Recently nominated for “New Artist of the Year” at Boston Music Awards, local duo Optic Bloom reveals how their personal growth and history in the local music scene has led to their success. 

Neither Flowerthief nor Dephrase were looking forward to meeting one another. And without encouragement from their respective romantic partners, these solitary creators may never have began the project known as Optic Bloom.

“I dragged myself to Dan’s [Dephrase’s] studio to pick up my partner and was ready to be completely unimpressed,” explains lead vocalist Flowerthief. “Dan reluctantly played me some of his work and I was like oh… shit. This is actually genius level work,” they say.

Producer and keyboardist Dephrase felt similarly; “My immediate reaction when I heard Wren [Flowerthief] was ‘damn, this is different, and it fits.’ Before you know it, we were in the studio planting seeds, and 18 months later a beautiful space garden was born,” says Dephrase with a laugh. 

Those seeds that were sown blossomed into Space Garden, the duo’s upcoming album, which sounds like a hybrid of electronica, R&B, hip hop and pop. At times, the unique timbre of Flowerthierf’s voice and the clicks and snaps of Dephrase’s beats create a fog of gloom that feels like the “weird” darkness of Billie Eilish or Lorde. At others, like on “Movement,” there’s distorted, jerky electronica paired with loud demands, like the avant-pop rap of M.I.A.

We’re at Ugly Duck Studios, a cozy recording space co-owned by Dephrase, who as head producer/engineer works on vocal and beat production for many local artists. As we talk, it’s easy to understand what Dephrase means: there’s a feeling of cohesion and balance as the two answer my questions about their time as a band. 

Though Optic Bloom—as a duo—is relatively new to the local music scene, Dephrase has spent years working to build the network that prompted such a warm welcome. The addition of Flowerthief’s vocals helped him step out of the shadows of the lesser-known beat scene and into the spotlight. Or, as Dephrase explains: “There’s always been a scene for producers and that scene has almost never gotten love.” Dephrase also laid the foundation for their success through his time co-teaching at the Berklee Jazz Institute and both interning and working at the Bridge Sound and Stage in Cambridge, which led to an Optic Bloom gig opening for well-known local hip hop act STL GLD at the Oberon in February. (STL GLD’s Janos “The Arcitype” Fulop is one of the owners of the Bridge and mastered Optic Bloom’s Space Garden) The collaborations on the record also reflect the clout and connections Optic Bloom have built up over the last year: well-known local rappers like Latrell James, Cliff Notez and Oompa are featured, as well as horn player Alec Hutson (of the Drunk Monkeys and Alec Hutson Trio).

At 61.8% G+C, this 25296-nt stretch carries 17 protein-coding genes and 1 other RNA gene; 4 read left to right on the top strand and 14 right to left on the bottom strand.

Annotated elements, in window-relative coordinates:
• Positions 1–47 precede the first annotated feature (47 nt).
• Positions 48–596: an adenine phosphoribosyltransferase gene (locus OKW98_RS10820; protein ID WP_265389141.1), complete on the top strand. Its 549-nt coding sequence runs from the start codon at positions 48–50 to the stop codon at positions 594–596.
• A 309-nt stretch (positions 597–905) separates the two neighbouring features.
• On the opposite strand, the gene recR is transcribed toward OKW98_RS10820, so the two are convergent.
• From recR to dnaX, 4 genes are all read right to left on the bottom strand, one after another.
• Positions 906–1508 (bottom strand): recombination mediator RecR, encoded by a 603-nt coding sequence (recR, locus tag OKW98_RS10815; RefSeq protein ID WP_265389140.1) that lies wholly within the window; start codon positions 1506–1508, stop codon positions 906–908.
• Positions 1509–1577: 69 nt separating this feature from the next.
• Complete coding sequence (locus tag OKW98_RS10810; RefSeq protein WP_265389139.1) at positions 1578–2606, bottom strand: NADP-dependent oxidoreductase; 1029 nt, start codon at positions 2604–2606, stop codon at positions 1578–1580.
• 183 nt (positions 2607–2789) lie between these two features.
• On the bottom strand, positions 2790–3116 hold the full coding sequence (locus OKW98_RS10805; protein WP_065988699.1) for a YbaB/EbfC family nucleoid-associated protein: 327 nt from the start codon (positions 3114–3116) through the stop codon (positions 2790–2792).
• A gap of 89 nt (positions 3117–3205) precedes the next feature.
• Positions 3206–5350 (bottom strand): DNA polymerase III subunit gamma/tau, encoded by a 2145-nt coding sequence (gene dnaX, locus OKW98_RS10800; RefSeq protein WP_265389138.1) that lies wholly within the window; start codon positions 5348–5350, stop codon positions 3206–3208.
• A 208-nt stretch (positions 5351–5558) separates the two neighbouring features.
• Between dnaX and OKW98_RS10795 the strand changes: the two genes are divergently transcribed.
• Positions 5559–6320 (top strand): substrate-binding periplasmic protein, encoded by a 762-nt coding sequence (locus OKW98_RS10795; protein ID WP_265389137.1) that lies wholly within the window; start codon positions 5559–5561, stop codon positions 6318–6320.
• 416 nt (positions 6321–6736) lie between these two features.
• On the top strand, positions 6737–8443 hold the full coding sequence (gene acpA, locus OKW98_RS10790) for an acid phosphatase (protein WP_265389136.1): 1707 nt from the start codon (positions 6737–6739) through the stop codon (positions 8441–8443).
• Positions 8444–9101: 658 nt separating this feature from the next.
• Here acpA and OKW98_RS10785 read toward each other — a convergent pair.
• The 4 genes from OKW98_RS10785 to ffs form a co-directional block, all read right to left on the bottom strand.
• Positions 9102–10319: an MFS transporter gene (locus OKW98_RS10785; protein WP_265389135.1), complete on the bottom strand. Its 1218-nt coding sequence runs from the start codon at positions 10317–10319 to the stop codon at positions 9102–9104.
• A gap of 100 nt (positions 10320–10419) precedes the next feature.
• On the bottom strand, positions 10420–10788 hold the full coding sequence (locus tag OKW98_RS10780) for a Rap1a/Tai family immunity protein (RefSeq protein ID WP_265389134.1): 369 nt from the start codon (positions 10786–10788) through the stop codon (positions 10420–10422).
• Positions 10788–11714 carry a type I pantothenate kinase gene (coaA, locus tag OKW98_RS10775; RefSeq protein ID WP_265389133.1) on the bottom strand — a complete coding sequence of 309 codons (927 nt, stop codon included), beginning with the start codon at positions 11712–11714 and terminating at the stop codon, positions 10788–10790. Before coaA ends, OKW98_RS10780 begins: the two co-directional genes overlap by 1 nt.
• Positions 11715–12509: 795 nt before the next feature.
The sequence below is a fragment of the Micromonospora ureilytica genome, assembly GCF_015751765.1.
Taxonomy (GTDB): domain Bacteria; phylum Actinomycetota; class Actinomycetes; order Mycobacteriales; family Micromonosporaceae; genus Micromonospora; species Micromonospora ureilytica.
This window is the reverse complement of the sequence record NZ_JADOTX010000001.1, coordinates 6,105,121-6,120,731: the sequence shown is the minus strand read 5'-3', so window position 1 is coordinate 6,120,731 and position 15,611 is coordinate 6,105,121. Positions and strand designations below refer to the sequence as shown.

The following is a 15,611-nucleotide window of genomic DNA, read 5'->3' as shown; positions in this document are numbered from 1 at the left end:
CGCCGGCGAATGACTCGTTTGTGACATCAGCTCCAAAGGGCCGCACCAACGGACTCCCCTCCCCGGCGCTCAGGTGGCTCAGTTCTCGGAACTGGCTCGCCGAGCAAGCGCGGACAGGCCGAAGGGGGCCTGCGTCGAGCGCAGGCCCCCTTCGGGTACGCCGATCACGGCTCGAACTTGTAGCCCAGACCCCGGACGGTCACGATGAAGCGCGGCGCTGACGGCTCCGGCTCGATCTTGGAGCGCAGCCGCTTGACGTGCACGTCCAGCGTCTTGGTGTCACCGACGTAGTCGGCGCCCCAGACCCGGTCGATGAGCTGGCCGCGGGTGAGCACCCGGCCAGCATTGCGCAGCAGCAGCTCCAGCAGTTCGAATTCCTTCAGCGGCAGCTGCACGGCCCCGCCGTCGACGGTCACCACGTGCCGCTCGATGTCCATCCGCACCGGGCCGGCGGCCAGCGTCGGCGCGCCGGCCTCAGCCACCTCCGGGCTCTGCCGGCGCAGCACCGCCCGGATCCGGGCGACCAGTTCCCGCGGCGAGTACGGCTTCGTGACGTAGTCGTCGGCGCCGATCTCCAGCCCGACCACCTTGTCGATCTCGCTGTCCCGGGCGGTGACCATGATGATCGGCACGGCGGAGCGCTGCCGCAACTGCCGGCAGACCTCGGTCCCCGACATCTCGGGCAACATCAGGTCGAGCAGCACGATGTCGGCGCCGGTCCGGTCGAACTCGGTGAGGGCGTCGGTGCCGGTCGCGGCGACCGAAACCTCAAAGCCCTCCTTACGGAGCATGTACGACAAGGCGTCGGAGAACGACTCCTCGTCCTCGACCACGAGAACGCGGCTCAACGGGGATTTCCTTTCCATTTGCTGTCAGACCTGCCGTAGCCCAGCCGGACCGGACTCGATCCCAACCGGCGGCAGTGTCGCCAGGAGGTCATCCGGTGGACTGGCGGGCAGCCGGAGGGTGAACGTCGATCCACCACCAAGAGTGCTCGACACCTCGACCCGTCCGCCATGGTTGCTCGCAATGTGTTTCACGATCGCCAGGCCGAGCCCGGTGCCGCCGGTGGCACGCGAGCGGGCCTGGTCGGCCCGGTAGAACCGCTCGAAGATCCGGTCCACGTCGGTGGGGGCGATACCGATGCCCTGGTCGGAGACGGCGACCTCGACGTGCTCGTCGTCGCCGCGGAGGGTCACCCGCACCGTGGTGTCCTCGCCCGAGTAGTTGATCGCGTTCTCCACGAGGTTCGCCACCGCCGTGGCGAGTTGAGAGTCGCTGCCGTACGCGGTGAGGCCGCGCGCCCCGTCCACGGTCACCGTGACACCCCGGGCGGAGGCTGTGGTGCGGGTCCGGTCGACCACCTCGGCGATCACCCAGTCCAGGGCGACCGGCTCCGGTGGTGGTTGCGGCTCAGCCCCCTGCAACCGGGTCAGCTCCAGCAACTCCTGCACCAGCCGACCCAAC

When I asked the duo to imagine their album as a physical space they described a terrarium, floating in space. In other words, a rework of the album’s title. And with good reason: Space Garden captures the growth of Optic Bloom—mapping out their maturation as a band sonically, reflecting their blossoming within the scene and displaying the evolution of their personal identities. 

“We both came out during this band and this record,” notes Dephrase. “Wren [Flowertheif] brought me around a lot of people who were queer and nice and open and sweet humans… I had had queer friends but had never seen a sort of community before and this was like the first time—sort of through our friendship and working together—that I was exposed to that,” he says. 

While Dephrase came to terms with his sexual identity, Flowerthief grappled with their gender identity: “A big catalyst for me was our very first show ever. We played at Thunder Road, and I hadn’t performed, where I was like, ‘this is me, I’m on a stage,’ for like a decade—since I was in high school.” The lineup featured black women who sang RnB, and as a result, Flowerthief felt there was an expectation to fulfill that identity: “I actually really freaked out and I didn’t know what was going on,” they explain. “I felt so uncomfortable. I just felt incredible dysphoria… all these people staring at me and projecting onto me that I’m a woman when I’m not.”

To combat these unspoken expectations, the duo began performing a song called “other girls” during every set. Over time the lyrics actually changed to reflect Flowerthief’s increasing certainty of their gender identity: “When I was first questioning my gender and wrote this song it was like: ‘Sometimes I wonder if I’m even a girl / sometimes I wonder if they can see me under / can you see me at all?’” explains Flowerthief, “then it changed when I was solidified in my gender identity; it was like, ‘I used to wonder if I was even a girl / I wonder I wondered / can they see me under.’”

Perhaps the authentic selves that Optic Bloom present is part of the key to their success. As audience members, sometimes it’s easier to relate to musicians who are willing to live and wield their true selves. If anything is certain, it is that the duo’s ability to be genuine comes, in part, thanks to the visibility of local role models. As we discuss influences Flowerthief calls out the importance of local queer and Black artist representation: “Seeing Oompa and Billy Dean Thomas and Anjimile… being like: ‘Oh wow these people are all out here and really queer.’ That was inspirational for my identity as an artist. I can show people who I am and it’ll be okay.” 

Space Garden presents a more assertive vision and sound than Optic Bloom’s shakey Thunder Road beginnings, and it’s a reflection of the confidence and learnings that come with the work the artists have done to focus on their personal growth. As the duo continues to gain recognition within the local scene and beyond, it will soon be less a question of who inspired them, but instead, who will they inspire? 

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